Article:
In the last few years, important information has been published in the medical literature on the relationship between LUTS/BPH and SD in aging men. A large, population-based epidemiological study conducted in 14 000 aging men from Europe and the US demonstrated that the prevalence of LUTS of any severity was 90% and that the prevalence rates of ED and EjD were approximately 50%.7 The reported rates of ED and EjD have been as high as 70% in clinic-based samples of men with LUTS/BPH.27 Furthermore, during the last decade, both UROs and PCPs have been involved in the initial management of patients with LUTS/BPH, thereby creating a need for broader educational initiatives on sexual function in these patients. The data from the present survey suggest that both UROs and PCPs identify BPH-related and BPH treatment-related SD at a lower rate than has been observed in both population-based and clinic-based epidemiological studies. Possible reasons for physician underestimation of SD in patients with LUTS/BPH may be patients' under-reporting of SD to their physicians, hesitancy on the part of physicians to initiate discussions about SD with their patients, and an inadequate awareness by physicians and patients about the link between LUTS and different types of male SD. Data from the present survey suggested that PCP estimates of the incidence of ED and HSD as side effects of α-blocker and 5ARI therapy were higher than those of UROs. This finding may have been owing to a PCP sampling bias, as discussed below, and/or to the extent that men discuss ED and HSD with different healthcare providers. In the multinational Men's Attitudes to Life Events and Sexuality (MALES) survey, men with ED were significantly less likely to discuss ED and its treatment with a specialist (e.g., URO) than with their regular general practitioner/family physician (odds ratio=0.592; 95% CI: 0.491−0.715).28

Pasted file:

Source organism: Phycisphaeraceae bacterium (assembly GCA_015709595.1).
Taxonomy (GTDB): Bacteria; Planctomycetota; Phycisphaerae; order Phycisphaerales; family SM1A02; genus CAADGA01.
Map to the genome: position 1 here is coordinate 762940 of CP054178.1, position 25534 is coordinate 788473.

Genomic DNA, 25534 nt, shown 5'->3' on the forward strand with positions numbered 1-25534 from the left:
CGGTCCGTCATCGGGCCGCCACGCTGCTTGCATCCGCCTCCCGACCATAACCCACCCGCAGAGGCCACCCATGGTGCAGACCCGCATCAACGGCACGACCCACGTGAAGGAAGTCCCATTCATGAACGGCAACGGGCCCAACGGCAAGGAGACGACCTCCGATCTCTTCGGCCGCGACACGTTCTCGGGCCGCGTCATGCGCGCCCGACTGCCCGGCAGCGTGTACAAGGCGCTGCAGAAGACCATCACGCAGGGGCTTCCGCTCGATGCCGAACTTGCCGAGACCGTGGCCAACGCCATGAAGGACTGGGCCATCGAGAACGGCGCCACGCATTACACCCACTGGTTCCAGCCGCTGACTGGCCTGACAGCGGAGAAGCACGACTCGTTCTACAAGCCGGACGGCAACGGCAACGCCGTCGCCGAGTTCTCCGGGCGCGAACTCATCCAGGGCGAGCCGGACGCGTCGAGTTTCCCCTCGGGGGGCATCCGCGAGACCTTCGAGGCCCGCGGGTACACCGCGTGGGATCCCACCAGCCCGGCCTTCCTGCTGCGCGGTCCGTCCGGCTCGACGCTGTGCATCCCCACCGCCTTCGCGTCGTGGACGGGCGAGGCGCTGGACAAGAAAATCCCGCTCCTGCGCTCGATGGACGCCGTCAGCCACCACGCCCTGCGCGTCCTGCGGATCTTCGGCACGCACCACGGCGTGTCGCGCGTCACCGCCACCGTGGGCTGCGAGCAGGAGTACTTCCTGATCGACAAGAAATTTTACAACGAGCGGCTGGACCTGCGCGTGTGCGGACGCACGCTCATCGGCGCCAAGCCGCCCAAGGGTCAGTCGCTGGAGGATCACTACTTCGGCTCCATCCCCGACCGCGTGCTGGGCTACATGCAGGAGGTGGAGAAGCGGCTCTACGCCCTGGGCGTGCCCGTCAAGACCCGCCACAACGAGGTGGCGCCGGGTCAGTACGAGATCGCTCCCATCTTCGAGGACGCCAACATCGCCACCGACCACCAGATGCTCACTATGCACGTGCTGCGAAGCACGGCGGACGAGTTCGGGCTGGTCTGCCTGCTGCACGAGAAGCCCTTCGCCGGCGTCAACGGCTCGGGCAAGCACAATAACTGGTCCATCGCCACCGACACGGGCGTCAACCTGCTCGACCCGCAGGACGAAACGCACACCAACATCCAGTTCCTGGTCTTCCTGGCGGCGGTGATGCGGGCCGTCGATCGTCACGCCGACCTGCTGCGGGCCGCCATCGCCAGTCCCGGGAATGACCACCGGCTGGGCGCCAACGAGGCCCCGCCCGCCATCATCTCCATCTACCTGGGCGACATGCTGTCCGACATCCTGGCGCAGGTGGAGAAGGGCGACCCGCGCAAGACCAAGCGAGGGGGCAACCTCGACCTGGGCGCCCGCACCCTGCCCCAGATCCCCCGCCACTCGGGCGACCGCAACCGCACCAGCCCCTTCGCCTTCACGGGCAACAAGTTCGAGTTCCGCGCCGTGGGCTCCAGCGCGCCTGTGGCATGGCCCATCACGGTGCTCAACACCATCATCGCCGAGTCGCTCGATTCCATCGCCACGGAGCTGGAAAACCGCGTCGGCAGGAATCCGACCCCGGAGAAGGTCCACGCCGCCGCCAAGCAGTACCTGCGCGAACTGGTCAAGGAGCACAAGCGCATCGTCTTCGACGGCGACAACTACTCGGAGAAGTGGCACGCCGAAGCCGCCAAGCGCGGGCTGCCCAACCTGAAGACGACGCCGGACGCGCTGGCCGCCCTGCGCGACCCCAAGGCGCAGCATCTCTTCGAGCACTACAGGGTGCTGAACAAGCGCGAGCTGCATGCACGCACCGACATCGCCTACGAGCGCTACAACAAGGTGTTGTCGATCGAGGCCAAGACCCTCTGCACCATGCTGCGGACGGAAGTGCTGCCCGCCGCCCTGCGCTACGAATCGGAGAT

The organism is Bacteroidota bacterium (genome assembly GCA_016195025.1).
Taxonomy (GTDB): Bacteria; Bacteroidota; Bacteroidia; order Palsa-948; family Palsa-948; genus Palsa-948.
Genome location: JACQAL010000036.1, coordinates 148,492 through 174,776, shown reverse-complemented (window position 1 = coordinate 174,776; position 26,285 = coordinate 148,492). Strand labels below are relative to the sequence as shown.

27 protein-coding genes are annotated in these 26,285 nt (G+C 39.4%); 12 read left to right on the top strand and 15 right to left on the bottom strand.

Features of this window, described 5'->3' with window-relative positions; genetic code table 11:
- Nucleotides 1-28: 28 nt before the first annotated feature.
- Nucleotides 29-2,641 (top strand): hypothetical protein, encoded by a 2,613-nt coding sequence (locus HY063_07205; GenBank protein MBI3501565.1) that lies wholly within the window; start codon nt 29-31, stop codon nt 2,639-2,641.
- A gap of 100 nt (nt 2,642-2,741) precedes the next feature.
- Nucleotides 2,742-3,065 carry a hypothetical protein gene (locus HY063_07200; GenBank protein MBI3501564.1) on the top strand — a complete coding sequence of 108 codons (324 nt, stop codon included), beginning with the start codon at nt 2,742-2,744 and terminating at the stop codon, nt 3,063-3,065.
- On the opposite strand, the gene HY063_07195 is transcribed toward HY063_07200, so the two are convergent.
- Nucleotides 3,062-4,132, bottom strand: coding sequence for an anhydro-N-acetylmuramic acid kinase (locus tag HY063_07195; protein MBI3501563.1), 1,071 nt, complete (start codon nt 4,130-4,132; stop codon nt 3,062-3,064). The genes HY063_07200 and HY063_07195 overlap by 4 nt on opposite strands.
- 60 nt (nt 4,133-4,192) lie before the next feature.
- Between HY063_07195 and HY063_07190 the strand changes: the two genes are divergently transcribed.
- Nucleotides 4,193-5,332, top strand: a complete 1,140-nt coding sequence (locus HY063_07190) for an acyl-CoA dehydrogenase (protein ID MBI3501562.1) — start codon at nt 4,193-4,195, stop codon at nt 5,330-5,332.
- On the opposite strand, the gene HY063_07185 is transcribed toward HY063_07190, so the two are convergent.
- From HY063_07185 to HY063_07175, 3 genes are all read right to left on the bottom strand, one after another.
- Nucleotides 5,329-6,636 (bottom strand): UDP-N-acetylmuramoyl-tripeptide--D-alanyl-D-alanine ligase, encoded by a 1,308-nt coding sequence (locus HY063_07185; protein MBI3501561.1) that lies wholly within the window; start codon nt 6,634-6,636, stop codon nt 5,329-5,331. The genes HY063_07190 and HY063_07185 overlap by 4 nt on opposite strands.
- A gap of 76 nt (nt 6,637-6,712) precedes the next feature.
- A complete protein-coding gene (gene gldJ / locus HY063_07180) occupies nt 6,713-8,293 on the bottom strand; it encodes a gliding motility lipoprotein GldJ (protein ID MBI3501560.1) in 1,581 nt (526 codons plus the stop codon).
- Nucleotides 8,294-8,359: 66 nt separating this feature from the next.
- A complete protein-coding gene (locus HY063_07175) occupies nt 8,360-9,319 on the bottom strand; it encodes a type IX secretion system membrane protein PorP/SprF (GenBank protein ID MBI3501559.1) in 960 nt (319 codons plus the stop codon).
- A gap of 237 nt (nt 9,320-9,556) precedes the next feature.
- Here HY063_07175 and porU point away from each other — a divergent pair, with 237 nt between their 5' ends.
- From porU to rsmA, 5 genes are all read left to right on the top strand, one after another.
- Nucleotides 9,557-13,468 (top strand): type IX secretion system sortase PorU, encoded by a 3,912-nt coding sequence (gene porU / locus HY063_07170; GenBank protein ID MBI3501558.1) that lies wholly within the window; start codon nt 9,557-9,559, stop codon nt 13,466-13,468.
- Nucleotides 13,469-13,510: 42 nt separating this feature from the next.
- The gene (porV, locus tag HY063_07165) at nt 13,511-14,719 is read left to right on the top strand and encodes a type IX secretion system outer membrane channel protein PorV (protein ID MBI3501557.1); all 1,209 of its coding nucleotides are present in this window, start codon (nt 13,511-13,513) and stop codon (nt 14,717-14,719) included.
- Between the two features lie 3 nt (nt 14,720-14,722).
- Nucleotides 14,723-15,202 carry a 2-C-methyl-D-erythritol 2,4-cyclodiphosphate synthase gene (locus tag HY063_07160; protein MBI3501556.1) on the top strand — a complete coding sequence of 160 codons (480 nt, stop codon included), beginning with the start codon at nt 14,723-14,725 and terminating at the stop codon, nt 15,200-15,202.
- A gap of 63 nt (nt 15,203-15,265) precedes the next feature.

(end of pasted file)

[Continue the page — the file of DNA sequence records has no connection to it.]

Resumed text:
Possible limitations of the survey should also be mentioned. The sample size in the present study was small and, therefore, may not provide a true representation of UROs and PCPs in the US. In addition, because the survey sampled PCPs who treated a large number of men with LUTS/BPH, the respondents may have greater knowledge of BPH treatments and their sexual side effects than US PCPs in general. Furthermore, the larger number of UROs versus PCPs responding to the survey may skew the data. Finally, the data were collected retrospectively based on physician perceptions and overall estimates of patient percentages. However, the qualitative data from this survey are useful for providing hypotheses for future studies in this area. For example, the qualitative data obtained in this pilot survey were useful in designing the first large-scale, observational, disease registry of US men with LUTS/BPH, the BPH Registry & Patient Survey, in which actual clinical practice patterns and patient outcomes are being prospectively documented.29